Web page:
To change your restart settings, you’ll need to stay in the Update & Security section of your PC settings. Next:

 

  1. Click on Restart options, which is located under Change active hours.
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  2. Turn the feature On.
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  3. Next, set the day and time when you’d like Windows to finish installing updates. There is no need to save anything. As long as the switch is set to On, you’re all set.
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If you find that the On/Off switch is grayed out and you aren’t able to adjust it, this means that there are no new updates available at that time. In other words, you won’t have to worry about updates finishing up and forcing your PC to restart. Be sure to keep an eye on your restart options if you are planning to burn the candle at both ends.

There you have it. Windows 10 will no longer be able to bully you into halting your productivity! 

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Tip of the Week: How to Know if You’ve Experienced a Data Breach

Tip of the Week: How to Know if You’ve Experienced a Data Breach

Your data is vital to the success of your business, and as such, it needs to be protected. Can you identify the warning signs that someone has managed to get past your protections to access your data?


According to the Identity Theft Resource Center, or ITRC, there were 781 data breaches in 2015 within the United States alone. This marked the second-highest number since 2005, when the ITRC began to track these occurrences. Of particular interest, the ITRC report noted that, in 2015, the business sector saw the highest percentage of publically reported breaches with almost 40 percent of all reports coming from business organizations. What’s more, motive analysis saw that more and more thieves sought financial gain through accessing sensitive personal data.

Presumably, the report for 2016 should show more of the same.

Business owners should therefore be extremely cautious and prepared when it comes to possible data breaches, not only in terms of preventing them but also in terms of identifying them within their organizations. What follows are some best practices to assist you in determining if a data breach has occurred on your systems.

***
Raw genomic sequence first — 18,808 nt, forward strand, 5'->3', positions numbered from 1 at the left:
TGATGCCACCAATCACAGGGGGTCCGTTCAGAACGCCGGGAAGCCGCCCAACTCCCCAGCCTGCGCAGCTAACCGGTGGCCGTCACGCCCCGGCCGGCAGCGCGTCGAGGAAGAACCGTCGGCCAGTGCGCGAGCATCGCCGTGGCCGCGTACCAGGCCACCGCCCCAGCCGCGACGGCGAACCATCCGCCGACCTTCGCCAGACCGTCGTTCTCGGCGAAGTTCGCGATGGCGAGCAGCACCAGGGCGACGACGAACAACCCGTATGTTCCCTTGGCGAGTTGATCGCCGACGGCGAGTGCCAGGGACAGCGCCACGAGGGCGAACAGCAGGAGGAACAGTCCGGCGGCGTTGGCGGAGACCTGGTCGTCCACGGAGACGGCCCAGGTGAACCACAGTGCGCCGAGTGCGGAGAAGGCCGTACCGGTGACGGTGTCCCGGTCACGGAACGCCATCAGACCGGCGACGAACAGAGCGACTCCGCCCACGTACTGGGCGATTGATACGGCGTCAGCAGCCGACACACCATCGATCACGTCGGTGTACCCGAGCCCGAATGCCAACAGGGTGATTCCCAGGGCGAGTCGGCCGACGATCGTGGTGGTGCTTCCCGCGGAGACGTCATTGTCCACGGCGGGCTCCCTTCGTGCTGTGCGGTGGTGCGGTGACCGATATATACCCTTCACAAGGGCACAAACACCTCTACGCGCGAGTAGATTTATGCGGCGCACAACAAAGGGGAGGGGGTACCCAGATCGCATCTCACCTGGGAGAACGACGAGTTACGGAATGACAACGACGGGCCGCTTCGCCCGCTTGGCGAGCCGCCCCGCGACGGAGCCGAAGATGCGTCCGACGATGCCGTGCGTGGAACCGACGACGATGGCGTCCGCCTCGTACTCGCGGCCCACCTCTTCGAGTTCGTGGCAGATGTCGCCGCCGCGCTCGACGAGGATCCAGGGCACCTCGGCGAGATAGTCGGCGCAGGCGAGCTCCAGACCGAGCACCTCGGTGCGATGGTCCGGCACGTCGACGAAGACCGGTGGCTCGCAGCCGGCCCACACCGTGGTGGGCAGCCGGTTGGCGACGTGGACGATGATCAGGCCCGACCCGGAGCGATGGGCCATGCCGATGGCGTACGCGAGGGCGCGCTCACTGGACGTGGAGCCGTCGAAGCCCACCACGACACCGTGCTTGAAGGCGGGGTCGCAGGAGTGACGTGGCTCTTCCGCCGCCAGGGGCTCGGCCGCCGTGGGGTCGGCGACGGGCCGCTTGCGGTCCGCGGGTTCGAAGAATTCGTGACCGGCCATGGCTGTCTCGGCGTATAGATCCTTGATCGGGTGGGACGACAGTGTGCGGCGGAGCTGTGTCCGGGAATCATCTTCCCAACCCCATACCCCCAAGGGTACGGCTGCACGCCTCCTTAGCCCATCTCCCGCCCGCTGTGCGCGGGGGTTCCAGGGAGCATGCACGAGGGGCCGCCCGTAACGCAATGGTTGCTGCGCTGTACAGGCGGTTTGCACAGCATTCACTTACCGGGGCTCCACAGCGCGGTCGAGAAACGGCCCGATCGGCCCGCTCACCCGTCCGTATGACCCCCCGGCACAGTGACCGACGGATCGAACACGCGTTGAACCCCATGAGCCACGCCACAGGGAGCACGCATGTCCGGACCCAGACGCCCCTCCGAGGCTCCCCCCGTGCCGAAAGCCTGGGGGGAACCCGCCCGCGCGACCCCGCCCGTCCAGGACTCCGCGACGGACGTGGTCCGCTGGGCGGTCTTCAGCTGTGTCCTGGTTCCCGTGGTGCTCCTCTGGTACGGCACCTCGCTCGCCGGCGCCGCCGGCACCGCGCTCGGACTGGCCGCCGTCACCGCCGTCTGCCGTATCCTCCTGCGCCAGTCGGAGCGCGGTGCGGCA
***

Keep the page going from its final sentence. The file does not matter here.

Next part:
First, determine what is normal within your systems.
After all, you will need to know what is right to identify if something is going wrong. This can be largely accomplished by familiarizing yourself with the typical goings-on of your employees at different times of day, and with different levels of access.

Keep an eye out for unusual activity.
There are numerous warning signs that a data breach has occurred in your systems. These warnings might be as subtle as a piece of equipment suddenly becoming slower. They may include:

  • Unusual/unapproved programs: If there are suddenly unauthorized programs appearing on the company’s workstations, you may have a breach. You must be diligent in keeping an eye out for such red flags, as well as encouraging employees to do the same by insisting that they report any sudden appearances of new software that were not mandated by the company.
  • Unexplained “employee” activity: Have records suddenly shown users logging on to the system at odd times and from odd locations? Are your accounts being altered without your knowledge or approval? Have employees suddenly had unexplainable difficulties in remembering their passwords? These are also indicators that your system has been breached.
  • Other breach attempts: Have you had to fend off an overt cyber attack recently, such as a Distributed Denial of Service attack? If so, these attempts may have served a secondary purpose as a smokescreen to conceal a more insidious attack. It’s becoming a best practice to assume that an attack isn’t over, even when it’s over (because it may not be).

Educate your employees.
The first and last line of defense against most cyber threats is educated vigilance, including from your end users. Make sure your employees are also aware of the signs of a data breach, as well as other security threats. PCS can help you to keep your systems safe from these attacks as well. To see what we can set up to keep you secure, reach out to us at (865) 273-1960.

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Tip of the Week: Be More Efficient With These Windows 10 Shortcuts

Tip of the Week: Be More Efficient With These Windows 10 Shortcuts